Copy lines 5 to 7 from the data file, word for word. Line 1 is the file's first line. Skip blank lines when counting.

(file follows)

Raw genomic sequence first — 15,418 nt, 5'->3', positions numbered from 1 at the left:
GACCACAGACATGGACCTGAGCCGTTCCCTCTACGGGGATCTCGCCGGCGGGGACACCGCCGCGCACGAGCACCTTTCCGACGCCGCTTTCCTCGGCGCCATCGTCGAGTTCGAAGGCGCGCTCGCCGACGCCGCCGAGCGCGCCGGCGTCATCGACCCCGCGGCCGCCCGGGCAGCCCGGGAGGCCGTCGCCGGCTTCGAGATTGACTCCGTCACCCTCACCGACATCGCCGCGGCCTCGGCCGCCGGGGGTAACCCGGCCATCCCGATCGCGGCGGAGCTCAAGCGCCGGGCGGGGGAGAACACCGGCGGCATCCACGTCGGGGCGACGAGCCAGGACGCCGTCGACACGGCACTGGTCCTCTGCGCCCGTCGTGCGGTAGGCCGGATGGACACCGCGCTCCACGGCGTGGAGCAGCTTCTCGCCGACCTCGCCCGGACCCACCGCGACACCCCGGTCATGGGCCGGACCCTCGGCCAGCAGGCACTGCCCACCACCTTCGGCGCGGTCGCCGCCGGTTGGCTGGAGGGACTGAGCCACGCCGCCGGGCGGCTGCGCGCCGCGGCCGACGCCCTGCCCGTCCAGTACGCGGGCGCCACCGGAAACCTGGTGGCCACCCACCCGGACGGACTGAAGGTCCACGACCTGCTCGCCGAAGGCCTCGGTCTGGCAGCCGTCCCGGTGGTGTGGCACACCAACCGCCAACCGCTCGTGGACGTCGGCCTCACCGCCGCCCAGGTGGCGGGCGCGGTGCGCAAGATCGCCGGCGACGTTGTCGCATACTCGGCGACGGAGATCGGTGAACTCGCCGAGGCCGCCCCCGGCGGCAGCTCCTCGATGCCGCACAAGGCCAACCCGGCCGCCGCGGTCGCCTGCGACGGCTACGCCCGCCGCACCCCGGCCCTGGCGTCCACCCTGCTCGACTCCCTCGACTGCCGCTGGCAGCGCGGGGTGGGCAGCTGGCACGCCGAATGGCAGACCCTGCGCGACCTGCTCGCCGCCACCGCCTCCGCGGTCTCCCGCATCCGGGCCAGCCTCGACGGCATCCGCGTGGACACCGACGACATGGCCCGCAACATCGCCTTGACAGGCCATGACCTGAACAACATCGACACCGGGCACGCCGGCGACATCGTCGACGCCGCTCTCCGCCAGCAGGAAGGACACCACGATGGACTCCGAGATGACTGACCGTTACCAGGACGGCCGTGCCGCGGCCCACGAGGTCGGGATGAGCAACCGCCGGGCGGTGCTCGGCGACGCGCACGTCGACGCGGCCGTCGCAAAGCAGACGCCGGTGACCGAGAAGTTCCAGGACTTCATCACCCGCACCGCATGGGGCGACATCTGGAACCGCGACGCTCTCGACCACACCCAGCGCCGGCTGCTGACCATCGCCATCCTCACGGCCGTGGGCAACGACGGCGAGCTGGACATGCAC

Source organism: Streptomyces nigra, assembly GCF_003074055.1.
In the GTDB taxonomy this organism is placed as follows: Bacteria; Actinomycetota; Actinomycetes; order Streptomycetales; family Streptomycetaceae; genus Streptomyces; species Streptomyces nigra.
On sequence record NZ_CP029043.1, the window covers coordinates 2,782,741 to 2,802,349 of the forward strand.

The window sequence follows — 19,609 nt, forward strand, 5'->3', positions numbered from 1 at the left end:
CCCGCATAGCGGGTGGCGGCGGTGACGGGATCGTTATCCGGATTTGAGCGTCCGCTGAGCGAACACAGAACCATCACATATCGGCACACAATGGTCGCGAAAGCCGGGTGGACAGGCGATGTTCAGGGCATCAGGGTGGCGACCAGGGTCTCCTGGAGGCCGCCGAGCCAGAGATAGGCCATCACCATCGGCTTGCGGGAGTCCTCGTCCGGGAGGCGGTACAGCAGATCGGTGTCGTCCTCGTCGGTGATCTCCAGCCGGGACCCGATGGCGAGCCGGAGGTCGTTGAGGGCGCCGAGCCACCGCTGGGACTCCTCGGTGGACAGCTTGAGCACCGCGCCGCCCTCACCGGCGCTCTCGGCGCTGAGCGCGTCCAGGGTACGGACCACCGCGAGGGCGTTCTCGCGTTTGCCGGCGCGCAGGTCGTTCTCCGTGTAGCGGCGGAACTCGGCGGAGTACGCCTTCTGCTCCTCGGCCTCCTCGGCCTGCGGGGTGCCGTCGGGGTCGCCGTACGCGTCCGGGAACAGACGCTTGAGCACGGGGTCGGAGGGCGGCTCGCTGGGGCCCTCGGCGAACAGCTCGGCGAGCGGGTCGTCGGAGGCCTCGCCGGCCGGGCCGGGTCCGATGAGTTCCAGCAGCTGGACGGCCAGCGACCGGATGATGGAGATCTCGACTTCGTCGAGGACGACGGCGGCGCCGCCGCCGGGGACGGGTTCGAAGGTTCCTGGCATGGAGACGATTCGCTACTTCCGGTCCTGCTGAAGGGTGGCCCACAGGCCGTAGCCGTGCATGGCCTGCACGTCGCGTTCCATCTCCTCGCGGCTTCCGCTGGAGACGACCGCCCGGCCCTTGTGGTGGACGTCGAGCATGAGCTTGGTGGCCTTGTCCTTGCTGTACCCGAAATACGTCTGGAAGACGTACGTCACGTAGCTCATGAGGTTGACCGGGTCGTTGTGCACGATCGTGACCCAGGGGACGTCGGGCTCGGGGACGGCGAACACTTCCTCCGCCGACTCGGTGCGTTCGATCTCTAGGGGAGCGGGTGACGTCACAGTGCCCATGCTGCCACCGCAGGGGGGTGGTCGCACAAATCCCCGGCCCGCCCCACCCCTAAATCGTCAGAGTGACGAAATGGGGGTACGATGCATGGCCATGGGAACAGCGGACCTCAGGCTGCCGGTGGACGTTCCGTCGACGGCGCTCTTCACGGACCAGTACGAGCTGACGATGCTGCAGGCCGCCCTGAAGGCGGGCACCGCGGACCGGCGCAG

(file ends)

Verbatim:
On sequence record NZ_CP029043.1, the window covers coordinates 2,782,741 to 2,802,349 of the forward strand.

The window sequence follows — 19,609 nt, forward strand, 5'->3', positions numbered from 1 at the left end:
CCCGCATAGCGGGTGGCGGCGGTGACGGGATCGTTATCCGGATTTGAGCGTCCGCTGAGCGAACACAGAACCATCACATATCGGCACACAATGGTCGCGAAAGCCGGGTGGACAGGCGATGTTCAGGGCATCAGGGTGGCGACCAGGGTCTCCTGGAGGCCGCCGAGCCAGAGATAGGCCATCACCATCGGCTTGCGGGAGTCCTCGTCCGGGAGGCGGTACAGCAGATCGGTGTCGTCCTCGTCGGTGATCTCCAGCCGGGACCCGATGGCGAGCCGGAGGTCGTTGAGGGCGCCGAGCCACCGCTGGGACTCCTCGGTGGACAGCTTGAGCACCGCGCCGCCCTCACCGGCGCTCTCGGCGCTGAGCGCGTCCAGGGTACGGACCACCGCGAGGGCGTTCTCGCGTTTGCCGGCGCGCAGGTCGTTCTCCGTGTAGCGGCGGAACTCGGCGGAGTACGCCTTCTGCTCCTCGGCCTCCTCGGCCTGCGGGGTGCCGTCGGGGTCGCCGTACGCGTCCGGGAACAGACGCTTGAGCACGGGGTCGGAGGGCGGCTCGCTGGGGCCCTCGGCGAACAGCTCGGCGAGCGGGTCGTCGGAGGCCTCGCCGGCCGGGCCGGGTCCGATGAGTTCCAGCAGCTGGACGGCCAGCGACCGGATGATGGAGATCTCGACTTCGTCGAGGACGACGGCGGCGCCGCCGCCGGGGACGGGTTCGAAGGTTCCTGGCATGGAGACGATTCGCTACTTCCGGTCCTGCTGAAGGGTGGCCCACAGGCCGTAGCCGTGCATGGCCTGCACGTCGCGTTCCATCTCCTCGCGGCTTCCGCTGGAGACGACCGCCCGGCCCTTGTGGTGGACGTCGAGCATGAGCTTGGTGGCCTTGTCCTTGCTGTACCCGAAATACGTCTGGAAGACGTACGTCACGTAGCTCATGAGGTTGACCGGGTCGTTGTGCACGATCGTGACCCAGGGGACGTCGGGCTCGGGGACGGCGAACACTTCCTCCGCCGACTCGGTGCGTTCGATCTCTAGGGGAGCGGGTGACGTCACAGTGCCCATGCTGCCACCGCAGGGGGGTGGTCGCACAAATCCCCGGCCCGCCCCACCCCTAAATCGTCAGAGTGACGAAATGGGGGTACGATGCATGGCCATGGGAACAGCGGACCTCAGGCTGCCGGTGGACGTTCCGTCGACGGCGCTCTTCACGGACCAGTACGAGCTGACGATGCTGCAGGCCGCCCTGAAGGCGGGCACCGCGGACCGGCGCAG